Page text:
Legal Newsline

Tuesday, March 31, 2020

World Trade Center contractor says it doesn't belong in worker's asbestos lawsuit


By John O'Brien | Oct 12, 2018

Manhattan Supreme Court

NEW YORK (Legal Newsline) – A company that helped build the World Trade Center is telling a New York City judge to dismiss it from the lawsuit of a carpenter who also worked on the site and now has mesothelioma, the serious disease caused by asbestos that often leads to the highest verdicts and settlements.

Louis Stiglitz filed his lawsuit in Feb. 7 against 39 companies, including Arconic Inc., which was awarded a contract to build the curtain walls for both the North and South towers. Stiglitz worked as a carpenter for National Kinney from 1964-1992.

Arconic subcontracted work to H.H. Robertson Company’s Cupples Products Division, which subcontracted work to Mario & DiBono Plastering. Fireproofing spraying that utilized asbestos was conducted by Mario & DiBono. 

“(T)he actual fireproofing work at the World Trade Center was not performed by Arconic,” the company’s attorneys wrote Sept. 26 in asking for summary judgment.

“Rather, the fireproofing materials were provided and applied by Mario & DiBono pursuant to its contract with Cupples…”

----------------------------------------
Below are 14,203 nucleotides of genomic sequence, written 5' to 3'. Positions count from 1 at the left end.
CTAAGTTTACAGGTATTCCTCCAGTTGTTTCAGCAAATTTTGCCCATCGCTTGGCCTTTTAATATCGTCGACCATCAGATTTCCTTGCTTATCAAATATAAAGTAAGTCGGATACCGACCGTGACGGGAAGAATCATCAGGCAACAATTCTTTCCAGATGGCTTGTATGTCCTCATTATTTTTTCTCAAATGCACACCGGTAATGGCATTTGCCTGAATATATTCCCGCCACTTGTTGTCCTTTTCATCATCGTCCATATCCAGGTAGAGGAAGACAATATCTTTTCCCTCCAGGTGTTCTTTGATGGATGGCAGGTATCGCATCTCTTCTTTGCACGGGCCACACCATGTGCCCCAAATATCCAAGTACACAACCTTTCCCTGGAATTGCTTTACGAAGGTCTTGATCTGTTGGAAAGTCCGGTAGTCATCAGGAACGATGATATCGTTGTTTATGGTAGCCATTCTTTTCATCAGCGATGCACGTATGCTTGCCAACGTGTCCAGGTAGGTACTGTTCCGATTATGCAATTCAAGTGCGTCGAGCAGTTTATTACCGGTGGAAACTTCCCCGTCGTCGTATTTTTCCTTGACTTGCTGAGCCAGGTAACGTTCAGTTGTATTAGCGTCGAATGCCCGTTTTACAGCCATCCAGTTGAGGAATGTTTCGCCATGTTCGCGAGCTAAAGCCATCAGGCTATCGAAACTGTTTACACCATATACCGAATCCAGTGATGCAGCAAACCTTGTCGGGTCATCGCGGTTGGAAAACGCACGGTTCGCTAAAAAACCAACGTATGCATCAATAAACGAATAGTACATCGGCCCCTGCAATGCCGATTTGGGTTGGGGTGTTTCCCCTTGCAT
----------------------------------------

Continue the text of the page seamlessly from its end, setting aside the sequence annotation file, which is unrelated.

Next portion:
Further, the dates don’t match, Arconic says. Stiglitz didn’t start working on the WTC until 1974, and a previous New York City Asbestos Litigation Center decision accepted that the fireproofing was discontinued on April 20, 1970.

Many of the 39 defendants moved to be dismissed from Stiglitz’s lawsuit following his deposition in April and May, claiming they or their products were never identified.

Asbestos products were used in the construction of the Twin Towers until it became apparent that they would soon be banned. When the terrorist attacks of 9/11 occurred, asbestos fibers were released into the air.

In 2010, a $712 million settlement was approved that addresses the health problems of 9/11 first responders, firefighters and construction workers. 

In fighting the Stiglitz lawsuit, Arconic says a general contractor can’t be held liable for injuries arising from the negligence of a subcontractor “absent control over the work.”

“As discovery in this matter has concluded, it is obvious that plaintiff has produced no evidence whatsoever to support his claims,” the company says.

Stiglitz is represented by Weitz & Luxenberg, the firm that files the majority of NYC asbestos cases.

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Organizations in this Story

Weitz and LuxenbergArconic